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The following is quite old. I wrote it when I was frustrated but I’m a happy monkey again now.

I am British.

*hefts leather-bound, gold-edged, old-skool passport onto the table with a resounding clang*

I write like a British person. I would suggest, immodestly, I write rather well. Certainly my blogs provide semi-regular entertainment for literally tens of people.

Conversely, I’m not Singaporean, and don’t write like a native islander.

This is understandable on many levels. For example, someone who speaks both English and Chinese is more conscious of word order than someone who speaks English alone.**

In other ways, this thoroughly confounds me. I will never understand why “persons within the vicinity of” is deemed simpler than “people nearby”.

**One of the reasons English is a successful lingua franca is that its structure is so utterly forgiving. You can treat English like a bitch and she’ll come right back for more.

This explains why English speakers developed beat poetry, for better or worse.

For a grown-up discussion of why English (and Chinese) rocks, I recommend Otto Jespersen’s Growth and Structure of the English Language (1912). Because I love you, here’s a free copy.

Mind you, counter to my argument Jespersen feels it is the degree of rigidity rather than permissiveness that makes English successful.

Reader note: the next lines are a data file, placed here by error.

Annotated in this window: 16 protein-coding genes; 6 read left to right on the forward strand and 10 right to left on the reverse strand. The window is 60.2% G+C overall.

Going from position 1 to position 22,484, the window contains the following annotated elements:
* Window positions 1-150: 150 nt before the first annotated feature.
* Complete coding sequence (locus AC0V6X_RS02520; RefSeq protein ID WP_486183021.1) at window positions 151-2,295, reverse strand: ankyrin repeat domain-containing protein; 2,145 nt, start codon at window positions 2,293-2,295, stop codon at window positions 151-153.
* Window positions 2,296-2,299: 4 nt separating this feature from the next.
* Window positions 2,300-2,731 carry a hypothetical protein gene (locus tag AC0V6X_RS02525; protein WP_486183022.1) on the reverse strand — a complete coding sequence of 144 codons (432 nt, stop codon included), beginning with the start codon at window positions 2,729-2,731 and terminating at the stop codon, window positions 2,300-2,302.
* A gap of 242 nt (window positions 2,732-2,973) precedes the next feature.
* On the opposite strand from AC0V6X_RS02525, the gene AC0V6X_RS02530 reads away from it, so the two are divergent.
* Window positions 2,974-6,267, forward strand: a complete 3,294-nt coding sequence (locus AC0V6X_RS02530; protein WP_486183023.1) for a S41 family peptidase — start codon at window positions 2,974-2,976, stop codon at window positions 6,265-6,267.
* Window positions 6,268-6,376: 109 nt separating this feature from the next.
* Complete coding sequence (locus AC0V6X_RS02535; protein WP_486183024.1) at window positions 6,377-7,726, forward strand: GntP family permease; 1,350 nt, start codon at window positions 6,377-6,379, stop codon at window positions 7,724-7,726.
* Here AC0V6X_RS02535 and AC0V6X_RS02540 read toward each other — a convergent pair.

He sez:

Apart from Chinese, which has been described as pure applied logic, there is perhaps no language in the civilized world that stands so high as English.

Existing as it does at the intersection of these languages, perhaps it’s really Singlish that’s at the pinnacle? 😉

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I haven’t subconsciously picked up any Singlish yet, but I do find myself deliberately modifying my speech.

On my way to work this morning I had the following exchange with a cabbie:

Me: Nets can?
Him: Ah, money can?
Me: Eh, no money for lunch, ah!

Which means:

Me: Please could I pay using my Nets bank card?
Him: Waiting five minutes for the card reader to process is something of a hassle. Perhaps you could pay by cash?
Me: Well, I *could* pay cash, but I don’t have much on me at the moment, let’s stick to Nets shall we?

Incidentally, if the card reader were actually broken (or he pretended it was) it would have been:

Me: Nets can?
Him: Nets cannot. Money can.

The definite ‘cannot’ changes ‘Please could you pay cash’ from a question to a statement.

The grammar in Singapore is more Chinese, yet the alphabet and vocabulary is more English. Which is the sensible way round – combining English verb declensions with Chinese characters could trigger some kind of language apocalypse.

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